Giselle Esteban was convicted Monday of murdering Michelle Le – a woman who had once been her close friend, but who Esteban came to view as a romantic rival.
Esteban, 28, and Le were once classmates at Mount Carmel High School in San Diego, and later lived near each other in the San Francisco area. But according to trial testimony, that friendship soured when Esteban became convinced that her friend and Esteban’s ex-boyfriend, Scott Marasigan, were romantically involved, that he got her pregnant in 2005, and that Le was responsible for the couple’s breakup. (Marasigan testified that he and Le dated in 2003 for a month, but never slept together.)
Le, a 26-year-old nursing student, went missing from a hospital parking lot in Hayward, Calif., in May 2011. Her remains were discovered in September 2011 in the remote Sunol Canyon.
In closing arguments, Alameda County Deputy District Attorney Butch Ford argued that Esteban, of Union City, Calif., spent months planning her attack on Le.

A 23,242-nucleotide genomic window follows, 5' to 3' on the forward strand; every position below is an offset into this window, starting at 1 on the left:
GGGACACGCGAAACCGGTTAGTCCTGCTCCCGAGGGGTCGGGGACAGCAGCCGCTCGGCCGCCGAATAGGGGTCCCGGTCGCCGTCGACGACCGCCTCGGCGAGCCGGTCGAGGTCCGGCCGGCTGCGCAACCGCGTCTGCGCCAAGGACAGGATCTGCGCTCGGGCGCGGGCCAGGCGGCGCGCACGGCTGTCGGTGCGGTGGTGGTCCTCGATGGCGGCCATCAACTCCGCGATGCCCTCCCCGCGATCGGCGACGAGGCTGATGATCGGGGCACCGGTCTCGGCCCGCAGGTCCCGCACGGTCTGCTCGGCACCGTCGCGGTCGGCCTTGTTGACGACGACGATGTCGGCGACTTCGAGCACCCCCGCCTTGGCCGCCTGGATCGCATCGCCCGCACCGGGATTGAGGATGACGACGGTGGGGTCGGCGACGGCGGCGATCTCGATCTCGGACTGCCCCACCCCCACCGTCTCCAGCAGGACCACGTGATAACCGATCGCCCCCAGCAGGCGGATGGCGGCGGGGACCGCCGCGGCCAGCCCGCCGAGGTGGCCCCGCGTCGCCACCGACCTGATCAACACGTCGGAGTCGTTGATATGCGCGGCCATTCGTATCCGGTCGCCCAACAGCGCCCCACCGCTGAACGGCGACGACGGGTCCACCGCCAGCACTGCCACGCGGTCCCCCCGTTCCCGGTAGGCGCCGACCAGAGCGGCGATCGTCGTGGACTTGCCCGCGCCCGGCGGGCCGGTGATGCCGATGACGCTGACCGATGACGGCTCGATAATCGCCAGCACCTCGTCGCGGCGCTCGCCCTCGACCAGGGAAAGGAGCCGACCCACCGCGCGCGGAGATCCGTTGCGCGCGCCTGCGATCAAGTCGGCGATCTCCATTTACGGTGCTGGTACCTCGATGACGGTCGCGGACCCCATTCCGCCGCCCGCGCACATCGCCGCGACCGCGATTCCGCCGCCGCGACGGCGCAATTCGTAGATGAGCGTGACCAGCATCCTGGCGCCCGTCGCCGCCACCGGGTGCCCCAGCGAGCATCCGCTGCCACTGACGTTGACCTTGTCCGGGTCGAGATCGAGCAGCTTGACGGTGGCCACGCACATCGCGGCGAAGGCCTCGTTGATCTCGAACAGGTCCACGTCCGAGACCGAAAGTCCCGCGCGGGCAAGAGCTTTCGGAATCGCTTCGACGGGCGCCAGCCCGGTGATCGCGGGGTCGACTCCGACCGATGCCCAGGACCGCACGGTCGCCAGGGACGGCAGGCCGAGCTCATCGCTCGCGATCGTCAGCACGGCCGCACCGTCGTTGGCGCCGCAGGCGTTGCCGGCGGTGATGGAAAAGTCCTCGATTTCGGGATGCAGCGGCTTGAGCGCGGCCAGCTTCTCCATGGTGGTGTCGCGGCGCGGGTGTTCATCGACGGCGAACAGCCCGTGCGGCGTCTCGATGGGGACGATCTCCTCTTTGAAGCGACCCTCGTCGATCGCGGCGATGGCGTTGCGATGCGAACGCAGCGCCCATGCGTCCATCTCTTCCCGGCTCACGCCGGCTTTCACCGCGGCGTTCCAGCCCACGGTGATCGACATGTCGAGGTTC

“Sociopath, that’s what we have here; she’s laughing as she is talking about killing people,” Ford said as he replayed a recording between Esteban and Marasigan six months before the slaying. “This is a planned assault, a strategic assault on someone who never saw it coming.”
In the recording, Esteban tells Marasigan, the father of her 6-year-old daughter, “You deserve to die for your lies, as does she.”
An FBI computer expert testified during the trial that Esteban ran about 300 searches for Le’s name – and researched such subjects as inducing a heart attack without leaving a trace, following someone without being caught, how to break locks, deadbolts and doors, and highly toxic gases such as potassium chloride and carbon monoxide.
Esteban’s lawyer, Andrea Auer, didn’t dispute that Le was an “innocent victim in this case” or that her client was responsible. But she said Esteban acted in the heat of passion and should be convicted of voluntary manslaughter.
The jury of six men and six women spent about a week deliberating. When the verdict came in late Monday, Le’s family members held hands in the front row as the jury entered the courtroom.
“We were just hoping and praying the jury would make the right call, and this is it,” Le’s brother, Michael Le, told the Oakland Tribune. “We feel that a tremendous burden has been lifted.”